Top five investing mistakes
1. PUTTING ALL YOUR EGGS IN ONE BASKET
Investment experts agree that investing in just one company, asset class, product or region can be very dangerous. Put bluntly, you need to invest in a range of asset classes from equities to bonds and across different regions from the UK to Asia so if one investment goes bad you won't lose everything.
If you have a separate pension, remember to check what it's invested in so your new portfolio isn't too similar.
2. BACKING LAST YEAR'S WINNERS
The top-performing assets one year can continue to do well or they could just as easily tank the following year.
According to Tom Stevenson of Fidelity Worldwide Investment, asset classes bounce around from top to bottom in the performance tables every year."Unless investors think they can devote the time to study the markets in great detail, a multi-manager or multi-asset fund is often a wise choice."
3. LEAVING INVESTMENTS TO THE LAST MINUTE
If you're investing in an Isa, invest earlier rather than later in the tax year to give your money more time to grow in the market over the long run. This will also give you more time to think about what to invest in. "Avoid investing in haste. Don't invest in the first thing you're told about.
"There's nothing more annoying than putting your cash in, only to wish that you'd gone for something else just a little bit later," advises Andrew Merricks of Skerritts Wealth Management.
4. SWITCHING TOO OFTEN
According to Julian Chillingworth of Rathbones, switching too often becomes a tax on investments due to the costs of buying and selling. "You should invest for the long term; at least five years if you're investing in equities. Avoid high turnover - if you deal too much, turnover is a tax on investments."
5. BEING SWAYED BY ADVERTISING
Investment firms have big budgets and love to advertise their latest funds everywhere. Martin Bamford, managing director of financial planner Informed Choice, says one of the biggest mistakes he sees beginner investors make is buying fad investment funds and getting "suckered into investing in a brand new investment fund just because a lot of money has been spent on advertising".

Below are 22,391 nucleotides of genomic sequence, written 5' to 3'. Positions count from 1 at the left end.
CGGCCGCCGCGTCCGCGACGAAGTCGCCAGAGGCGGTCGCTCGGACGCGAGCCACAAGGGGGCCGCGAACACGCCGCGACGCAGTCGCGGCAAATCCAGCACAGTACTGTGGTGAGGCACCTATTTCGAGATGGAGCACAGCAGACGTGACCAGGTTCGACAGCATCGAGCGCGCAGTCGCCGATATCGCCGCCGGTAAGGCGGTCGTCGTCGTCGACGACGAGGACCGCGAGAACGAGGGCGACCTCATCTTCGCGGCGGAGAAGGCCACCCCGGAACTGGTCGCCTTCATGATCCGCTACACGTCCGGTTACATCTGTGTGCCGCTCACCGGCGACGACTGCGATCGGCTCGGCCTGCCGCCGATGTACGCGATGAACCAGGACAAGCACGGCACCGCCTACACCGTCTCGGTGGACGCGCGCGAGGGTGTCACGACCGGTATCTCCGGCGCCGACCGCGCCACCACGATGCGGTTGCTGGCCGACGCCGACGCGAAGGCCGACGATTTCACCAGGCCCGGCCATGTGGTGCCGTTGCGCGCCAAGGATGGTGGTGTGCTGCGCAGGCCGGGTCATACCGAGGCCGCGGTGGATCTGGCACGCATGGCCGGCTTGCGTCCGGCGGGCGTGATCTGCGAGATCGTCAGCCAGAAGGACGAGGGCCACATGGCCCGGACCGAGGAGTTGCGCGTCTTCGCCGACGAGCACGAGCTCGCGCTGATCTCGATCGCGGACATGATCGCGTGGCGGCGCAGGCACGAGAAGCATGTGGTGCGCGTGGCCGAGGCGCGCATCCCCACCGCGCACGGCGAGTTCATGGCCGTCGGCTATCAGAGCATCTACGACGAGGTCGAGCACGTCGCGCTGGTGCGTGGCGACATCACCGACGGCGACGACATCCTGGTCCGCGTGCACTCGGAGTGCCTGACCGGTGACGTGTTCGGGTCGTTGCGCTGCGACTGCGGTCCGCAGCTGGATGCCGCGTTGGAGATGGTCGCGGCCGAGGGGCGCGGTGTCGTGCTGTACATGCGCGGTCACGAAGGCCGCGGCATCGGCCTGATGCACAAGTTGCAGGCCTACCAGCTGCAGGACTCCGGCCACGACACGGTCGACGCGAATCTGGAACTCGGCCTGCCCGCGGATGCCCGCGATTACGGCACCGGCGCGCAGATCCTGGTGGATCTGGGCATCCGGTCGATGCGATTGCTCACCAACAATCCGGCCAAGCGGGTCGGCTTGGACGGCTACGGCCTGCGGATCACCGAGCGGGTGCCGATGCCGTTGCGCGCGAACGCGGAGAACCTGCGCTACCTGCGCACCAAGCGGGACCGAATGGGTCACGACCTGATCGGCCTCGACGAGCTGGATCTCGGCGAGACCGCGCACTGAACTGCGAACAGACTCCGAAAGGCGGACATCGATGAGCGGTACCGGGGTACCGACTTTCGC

He also warns against relying on ‘star fund managers' who rarely live up to their title and can easily resign or retire.
Invidivual Savings Accounts were introduced on 6 April 1999 to replace personal equity plans (PEPs) and tax-exempt special savings accounts (TESSAs) with one plan that covered both stockmarket and savings products, the returns from which are tax-exempt. The ISA is not in itself an investment product. Rather, it’s a tax-free “wrapper” in which you place investments and savings up to a specified annual allowance where the returns (capital growth, dividends, interest) are tax-exempt (you don’t have to declare ISAs and their contents on your tax return). However, any dividends are taxed within the investment, and that can’t be reclaimed.
An interchangeable term for shares (UK) or stocks (US). Holders of equity shares in a company are entitled to the earnings and assets of a company after all the prior charges and demands on the company’s capital (chiefly its debts and liabilities) have been settled. To have equity in any asset is to own a piece of it, so holders of shares in a company effectively own a piece proportionate to the number of shares they hold. (See also Shares).